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News | Nov. 8, 2019

Husband and wife team serve as general surgeons in the U.S. Army

By Lori Kullberg 3rd Medical Recruiting Battalion

Maj. Christopher Greenleaf and his wife of five years, Maj. Erin Greenleaf, had always thought about service in the U.S. Army, but the time never seemed right.

 

They met in medical school. He always wanted to be a doctor, but it was a period of “self-discovery” that led her to medical school. It was only recently that this doctor duo decided Army service was right for them.

 

On July 11, 2019, the husband and wife team commissioned into the U.S. Army as general surgeons.

 

“I have always had an itch in the back of my head urging me to serve,” Christopher stated. “As I continued to hone my surgical training and advance through several fellowships, I started to realize, more and more, that I was gaining skills that could help those Soldiers that have sacrificed so much of their lives to serve our nation. Their sacrifice has given me the safety to pursue my civilian endeavors.”

 

Erin echoes her husband in her desire to serve.

 

“I’ve been given a lot of opportunity to try new things, to fail at others and to ultimately arrive at this point as a well-trained surgeon,” she said. “It seemed to me, that supporting the men and women of the U.S. Army who protect each of us and our ideals every day is the least I could do in a way I know how.”

 

Doing this as a team made the decision to join the Army that much easier; it was the nudge they each needed.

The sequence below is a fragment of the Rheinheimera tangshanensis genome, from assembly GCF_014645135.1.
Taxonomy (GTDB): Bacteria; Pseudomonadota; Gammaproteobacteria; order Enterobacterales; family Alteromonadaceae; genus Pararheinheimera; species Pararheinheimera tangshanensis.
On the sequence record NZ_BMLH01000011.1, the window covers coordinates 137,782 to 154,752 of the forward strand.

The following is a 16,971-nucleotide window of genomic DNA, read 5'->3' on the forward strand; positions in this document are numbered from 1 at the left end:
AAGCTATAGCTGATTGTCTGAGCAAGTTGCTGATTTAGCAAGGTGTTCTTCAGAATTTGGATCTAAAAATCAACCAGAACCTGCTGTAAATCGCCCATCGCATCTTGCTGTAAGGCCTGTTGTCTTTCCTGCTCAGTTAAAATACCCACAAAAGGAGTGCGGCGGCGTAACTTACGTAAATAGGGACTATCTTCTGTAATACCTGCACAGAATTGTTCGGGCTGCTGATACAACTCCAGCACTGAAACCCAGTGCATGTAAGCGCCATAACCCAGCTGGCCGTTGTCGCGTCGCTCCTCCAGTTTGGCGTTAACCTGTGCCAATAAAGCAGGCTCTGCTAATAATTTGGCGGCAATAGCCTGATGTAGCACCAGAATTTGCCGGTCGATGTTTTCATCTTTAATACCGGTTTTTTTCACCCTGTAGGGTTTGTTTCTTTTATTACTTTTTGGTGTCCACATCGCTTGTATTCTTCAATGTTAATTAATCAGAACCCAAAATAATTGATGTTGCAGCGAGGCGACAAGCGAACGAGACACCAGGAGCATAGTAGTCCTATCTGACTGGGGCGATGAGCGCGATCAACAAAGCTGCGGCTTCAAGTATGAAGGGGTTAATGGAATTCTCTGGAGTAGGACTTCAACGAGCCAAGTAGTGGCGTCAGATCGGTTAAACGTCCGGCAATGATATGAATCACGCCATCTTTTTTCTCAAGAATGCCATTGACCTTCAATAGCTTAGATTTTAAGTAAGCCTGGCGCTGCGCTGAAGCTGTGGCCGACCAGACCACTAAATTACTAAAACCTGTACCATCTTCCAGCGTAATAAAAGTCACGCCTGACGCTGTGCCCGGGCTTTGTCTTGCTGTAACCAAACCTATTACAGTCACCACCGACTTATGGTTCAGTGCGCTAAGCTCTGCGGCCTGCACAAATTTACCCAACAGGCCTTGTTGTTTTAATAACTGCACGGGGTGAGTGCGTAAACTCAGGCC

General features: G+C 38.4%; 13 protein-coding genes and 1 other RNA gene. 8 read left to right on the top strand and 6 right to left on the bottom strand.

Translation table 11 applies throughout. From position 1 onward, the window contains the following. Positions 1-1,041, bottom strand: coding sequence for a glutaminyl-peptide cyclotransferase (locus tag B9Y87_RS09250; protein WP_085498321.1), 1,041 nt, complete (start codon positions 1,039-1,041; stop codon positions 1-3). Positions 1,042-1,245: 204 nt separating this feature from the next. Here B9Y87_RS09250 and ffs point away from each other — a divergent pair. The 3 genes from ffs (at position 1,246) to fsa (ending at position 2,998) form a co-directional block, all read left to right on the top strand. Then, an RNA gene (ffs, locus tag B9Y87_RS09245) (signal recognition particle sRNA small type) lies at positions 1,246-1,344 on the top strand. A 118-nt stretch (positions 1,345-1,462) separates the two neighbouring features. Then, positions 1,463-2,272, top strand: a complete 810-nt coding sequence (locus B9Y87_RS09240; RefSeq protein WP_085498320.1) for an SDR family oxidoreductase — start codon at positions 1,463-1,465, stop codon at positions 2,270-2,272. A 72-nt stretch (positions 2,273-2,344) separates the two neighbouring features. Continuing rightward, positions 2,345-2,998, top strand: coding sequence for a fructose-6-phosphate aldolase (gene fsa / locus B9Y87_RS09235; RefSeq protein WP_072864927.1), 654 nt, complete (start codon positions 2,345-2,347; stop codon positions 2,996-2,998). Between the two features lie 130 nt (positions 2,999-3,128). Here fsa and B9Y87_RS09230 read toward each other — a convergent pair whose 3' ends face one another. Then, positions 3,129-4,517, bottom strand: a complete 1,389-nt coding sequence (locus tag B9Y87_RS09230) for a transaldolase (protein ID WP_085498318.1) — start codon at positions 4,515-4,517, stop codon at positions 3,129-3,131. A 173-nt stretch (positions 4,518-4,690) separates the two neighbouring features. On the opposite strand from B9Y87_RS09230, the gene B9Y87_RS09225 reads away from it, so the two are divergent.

Christopher and Erin hope they can use their skills to save lives and that their care will better the lives of Army Soldiers and their families. While they are trained and prepared for all levels of patient care, Chris hopes “to see nothing but stubbed toes.” The pair are ready to go wherever needed and would readily volunteer for a forward surgical team.

 

If you are considering a career in Army healthcare, Erin advises not to lose sight of your reasons for serving. She serves to help military service members who sacrifice the comfort of home to protect our country and our freedom.

 

“The worth is in the people you meet along the way, experiences you’ll have, and service you’ll provide,” she said.

 

Christopher agrees and reminds future Army medical professionals to be patient with the process.

He also suggests finding a special recruiter like they had in Maj. Sara Perkins. Perkins, the senior officer in charge at Columbus Medical Recruiting Center in Columbus, Ohio, is part of the family now. According to the Greenleafs, Perkins was unbelievably helpful and a bright spot in the process. She was invaluable.

 

Christopher is currently a Pediatric and congenital heart surgeon at Children’s Memorial Hermann Hospital in Houston, Texas and Erin is currently completing a vascular surgery fellowship at Washington University in St. Louis, Missouri.

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